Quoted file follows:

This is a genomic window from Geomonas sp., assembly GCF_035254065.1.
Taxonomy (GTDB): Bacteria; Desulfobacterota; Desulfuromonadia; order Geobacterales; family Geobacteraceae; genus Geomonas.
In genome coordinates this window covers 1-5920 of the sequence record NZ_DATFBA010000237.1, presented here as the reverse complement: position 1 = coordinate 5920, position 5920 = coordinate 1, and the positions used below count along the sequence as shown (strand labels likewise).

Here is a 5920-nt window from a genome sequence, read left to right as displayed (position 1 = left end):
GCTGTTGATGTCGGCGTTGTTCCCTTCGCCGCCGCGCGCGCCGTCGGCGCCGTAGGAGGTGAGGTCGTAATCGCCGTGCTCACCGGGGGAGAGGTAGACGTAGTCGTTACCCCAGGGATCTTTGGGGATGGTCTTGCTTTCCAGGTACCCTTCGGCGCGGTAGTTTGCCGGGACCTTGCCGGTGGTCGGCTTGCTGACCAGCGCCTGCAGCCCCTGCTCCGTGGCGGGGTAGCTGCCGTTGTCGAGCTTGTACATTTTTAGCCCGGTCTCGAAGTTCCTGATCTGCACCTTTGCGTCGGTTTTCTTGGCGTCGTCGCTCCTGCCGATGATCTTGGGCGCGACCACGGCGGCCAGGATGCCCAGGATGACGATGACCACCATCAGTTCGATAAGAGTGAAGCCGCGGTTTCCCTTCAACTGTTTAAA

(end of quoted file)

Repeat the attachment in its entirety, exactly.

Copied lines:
This is a genomic window from Geomonas sp., assembly GCF_035254065.1.
Taxonomy (GTDB): Bacteria; Desulfobacterota; Desulfuromonadia; order Geobacterales; family Geobacteraceae; genus Geomonas.
In genome coordinates this window covers 1-5920 of the sequence record NZ_DATFBA010000237.1, presented here as the reverse complement: position 1 = coordinate 5920, position 5920 = coordinate 1, and the positions used below count along the sequence as shown (strand labels likewise).

Here is a 5920-nt window from a genome sequence, read left to right as displayed (position 1 = left end):
GCTGTTGATGTCGGCGTTGTTCCCTTCGCCGCCGCGCGCGCCGTCGGCGCCGTAGGAGGTGAGGTCGTAATCGCCGTGCTCACCGGGGGAGAGGTAGACGTAGTCGTTACCCCAGGGATCTTTGGGGATGGTCTTGCTTTCCAGGTACCCTTCGGCGCGGTAGTTTGCCGGGACCTTGCCGGTGGTCGGCTTGCTGACCAGCGCCTGCAGCCCCTGCTCCGTGGCGGGGTAGCTGCCGTTGTCGAGCTTGTACATTTTTAGCCCGGTCTCGAAGTTCCTGATCTGCACCTTTGCGTCGGTTTTCTTGGCGTCGTCGCTCCTGCCGATGATCTTGGGCGCGACCACGGCGGCCAGGATGCCCAGGATGACGATGACCACCATCAGTTCGATAAGAGTGAAGCCGCGGTTTCCCTTCAACTGTTTAAA